Prospective studies would provide a better understanding of the temporal relationships between family history, preexisting mental and physical health, other traumatic life events, and characteristics of the sexual assault. Future studies should also include women who did not disclose to determine the factors that precluded them from disclosing and the impact that this has had on their mental and physical health.
Research is also needed that examines the disclosure and support process in more detail. If the amount of support and disregard received from each individual is separately assessed, then researchers can evaluate whether certain types of people (e.g., boyfriends, police) are most likely to provide negative responses that impede recovery. Information about the order in which disclosure occurs would also be useful. For example, what is the impact of telling several people immediately as compared to telling one person at a time? When the first confidant provides a negative response, are survivors less likely to tell anyone else, or do they continue to disclose until someone is supportive? In a small qualitative study, Ahrens (2006) described how distressing disclosure experiences can silence survivors for many years. More information about different patterns of disclosure and the relationship of these patterns to adjustment would help guide program development for survivors.
Another important direction for future research is to develop theory-driven hypotheses about similarities and differences in the recovery process for diverse groups of women (Long, Ullman, Starzynski, Long, & Mason, 2007; Neville et al., 2004). Neville and colleagues examined a model that highlights the impact of cultural norms on attributions of responsibility for sexual assault and the importance of not assuming that all members of an ethnic group share the same beliefs. Long et al. found that age and education had strong effects on the recovery process of African American survivors. Their findings demonstrate the importance of defining diversity simultaneously across multiple aspects of identity.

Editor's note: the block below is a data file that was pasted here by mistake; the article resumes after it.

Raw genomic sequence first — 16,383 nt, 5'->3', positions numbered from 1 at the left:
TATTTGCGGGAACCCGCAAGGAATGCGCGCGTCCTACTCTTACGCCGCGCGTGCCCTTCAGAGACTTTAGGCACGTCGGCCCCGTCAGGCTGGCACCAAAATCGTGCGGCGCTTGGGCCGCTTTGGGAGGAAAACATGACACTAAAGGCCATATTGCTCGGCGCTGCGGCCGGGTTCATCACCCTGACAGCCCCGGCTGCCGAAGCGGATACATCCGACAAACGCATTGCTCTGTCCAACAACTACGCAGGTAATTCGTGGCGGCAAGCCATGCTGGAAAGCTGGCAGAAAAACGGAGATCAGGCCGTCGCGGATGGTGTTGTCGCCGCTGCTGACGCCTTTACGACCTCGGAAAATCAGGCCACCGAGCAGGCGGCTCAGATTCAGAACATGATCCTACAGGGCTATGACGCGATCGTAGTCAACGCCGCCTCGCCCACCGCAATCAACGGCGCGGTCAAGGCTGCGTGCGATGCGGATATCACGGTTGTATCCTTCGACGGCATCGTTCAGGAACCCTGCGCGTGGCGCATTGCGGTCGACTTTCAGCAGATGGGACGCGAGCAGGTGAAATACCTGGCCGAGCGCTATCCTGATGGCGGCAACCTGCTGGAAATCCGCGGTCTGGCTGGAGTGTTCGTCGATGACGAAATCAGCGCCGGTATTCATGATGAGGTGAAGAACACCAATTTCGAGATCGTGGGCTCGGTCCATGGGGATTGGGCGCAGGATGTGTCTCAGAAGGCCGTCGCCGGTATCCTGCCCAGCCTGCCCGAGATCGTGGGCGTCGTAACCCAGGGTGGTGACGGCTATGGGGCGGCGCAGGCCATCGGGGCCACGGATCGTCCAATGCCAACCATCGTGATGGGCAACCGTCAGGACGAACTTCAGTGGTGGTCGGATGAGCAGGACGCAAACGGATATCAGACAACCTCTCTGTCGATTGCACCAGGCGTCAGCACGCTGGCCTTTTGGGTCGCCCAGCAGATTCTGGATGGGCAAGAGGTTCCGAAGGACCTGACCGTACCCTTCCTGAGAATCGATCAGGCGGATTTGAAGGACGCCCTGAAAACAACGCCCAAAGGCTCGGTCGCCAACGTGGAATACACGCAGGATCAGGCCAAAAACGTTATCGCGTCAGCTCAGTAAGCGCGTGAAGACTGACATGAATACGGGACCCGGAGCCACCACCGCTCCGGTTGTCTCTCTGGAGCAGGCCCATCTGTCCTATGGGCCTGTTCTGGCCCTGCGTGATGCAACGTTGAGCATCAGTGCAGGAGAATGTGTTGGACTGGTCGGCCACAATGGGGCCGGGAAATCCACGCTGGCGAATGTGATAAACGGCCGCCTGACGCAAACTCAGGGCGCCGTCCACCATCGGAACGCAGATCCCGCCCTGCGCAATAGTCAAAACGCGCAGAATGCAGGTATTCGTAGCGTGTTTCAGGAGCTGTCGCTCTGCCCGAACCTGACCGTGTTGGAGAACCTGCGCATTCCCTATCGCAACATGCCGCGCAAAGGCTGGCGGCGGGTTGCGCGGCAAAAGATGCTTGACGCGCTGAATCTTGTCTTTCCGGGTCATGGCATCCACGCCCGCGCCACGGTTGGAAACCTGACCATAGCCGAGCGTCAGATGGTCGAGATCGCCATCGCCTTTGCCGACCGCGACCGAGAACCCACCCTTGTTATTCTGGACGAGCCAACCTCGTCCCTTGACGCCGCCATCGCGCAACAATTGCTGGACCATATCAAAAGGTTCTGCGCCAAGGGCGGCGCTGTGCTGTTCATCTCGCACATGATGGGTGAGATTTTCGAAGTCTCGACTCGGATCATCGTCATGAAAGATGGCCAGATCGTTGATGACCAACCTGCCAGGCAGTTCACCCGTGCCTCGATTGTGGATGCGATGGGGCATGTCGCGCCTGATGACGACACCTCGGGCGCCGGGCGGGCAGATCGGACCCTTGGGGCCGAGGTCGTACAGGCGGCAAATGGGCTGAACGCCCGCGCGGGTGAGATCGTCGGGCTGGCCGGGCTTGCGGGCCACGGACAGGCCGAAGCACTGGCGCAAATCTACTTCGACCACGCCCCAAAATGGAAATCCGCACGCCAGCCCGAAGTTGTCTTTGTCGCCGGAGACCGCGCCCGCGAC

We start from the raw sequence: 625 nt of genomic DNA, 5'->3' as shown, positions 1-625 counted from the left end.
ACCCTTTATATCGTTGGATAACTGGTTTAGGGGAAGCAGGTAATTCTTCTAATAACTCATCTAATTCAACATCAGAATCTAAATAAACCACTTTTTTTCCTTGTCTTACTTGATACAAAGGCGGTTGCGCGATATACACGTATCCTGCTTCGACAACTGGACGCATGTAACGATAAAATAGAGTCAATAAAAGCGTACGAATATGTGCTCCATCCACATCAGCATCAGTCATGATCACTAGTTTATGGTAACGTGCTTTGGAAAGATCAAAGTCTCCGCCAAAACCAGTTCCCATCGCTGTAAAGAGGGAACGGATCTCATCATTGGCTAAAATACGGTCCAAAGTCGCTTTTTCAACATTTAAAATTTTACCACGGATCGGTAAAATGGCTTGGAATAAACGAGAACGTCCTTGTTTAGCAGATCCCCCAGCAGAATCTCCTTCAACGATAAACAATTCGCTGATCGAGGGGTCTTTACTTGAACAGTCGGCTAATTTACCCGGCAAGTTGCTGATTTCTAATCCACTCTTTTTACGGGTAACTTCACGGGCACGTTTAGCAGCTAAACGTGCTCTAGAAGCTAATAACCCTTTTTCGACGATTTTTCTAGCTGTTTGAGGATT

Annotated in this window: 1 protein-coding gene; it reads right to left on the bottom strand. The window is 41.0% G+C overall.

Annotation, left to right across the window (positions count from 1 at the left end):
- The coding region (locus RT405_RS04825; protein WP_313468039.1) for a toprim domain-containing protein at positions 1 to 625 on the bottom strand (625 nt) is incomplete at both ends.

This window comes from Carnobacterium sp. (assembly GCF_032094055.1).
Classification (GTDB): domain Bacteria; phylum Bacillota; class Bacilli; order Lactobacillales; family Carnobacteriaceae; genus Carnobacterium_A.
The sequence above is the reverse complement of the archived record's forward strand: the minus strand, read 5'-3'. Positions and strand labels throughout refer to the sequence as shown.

Other people play an important role in sexual assault survivors’ recovery process. Confidants must respond with empathy and avoid responses that might be perceived as critical. Training programs are needed for formal providers, such as religious leaders, who may not be well informed about sexual assault. Survivors who most actively seek support may be the most distressed and most easily upset by an unintended negative remark. Although some individuals may intend to blame the victim, research suggests that others often mean well but do not know how to provide effective support (Herbert & Dunkel-Schetter, 1992). Service providers must also provide culturally appropriate services (Holzman, 1996; Russo & Vaz, 2001). For example, group sessions can increase distress among survivors who come from cultures that view rape as particularly shameful and private (Holzman, 1996). Clients need to feel welcome in the service setting in order to feel comfortable disclosing sensitive information. Sorenson (1996) found that when food and grooming supplies were not culturally congruent, interpersonal violence survivors felt unwelcome and did not stay.
Societal stereotypes about rape victims continue to encourage victim blame. Concerted efforts are needed to focus society’s attention on stopping perpetrators rather than blaming their victims. When survivors can count on receiving support rather than blame, sexual assault may no longer be a hidden secret.
This research was funded by Grant R01AA011346 to Antonia Abbey from the National Institute on Alcohol Abuse and Alcoholism. A. Monique Clinton-Sherrod played an instrumental role in the development of the original study.
Angela J. Jacques-Tiura, Department of Psychology, Wayne State University, Detroit, Michigan, USA.
Rifky Tkatch, Department of Psychology, Wayne State University, Detroit, Michigan, USA.
Antonia Abbey, Department of Psychology, Wayne State University, Detroit, Michigan, USA.
Rhiana Wegner, Department of Psychology, Wayne State University, Detroit, Michigan, USA.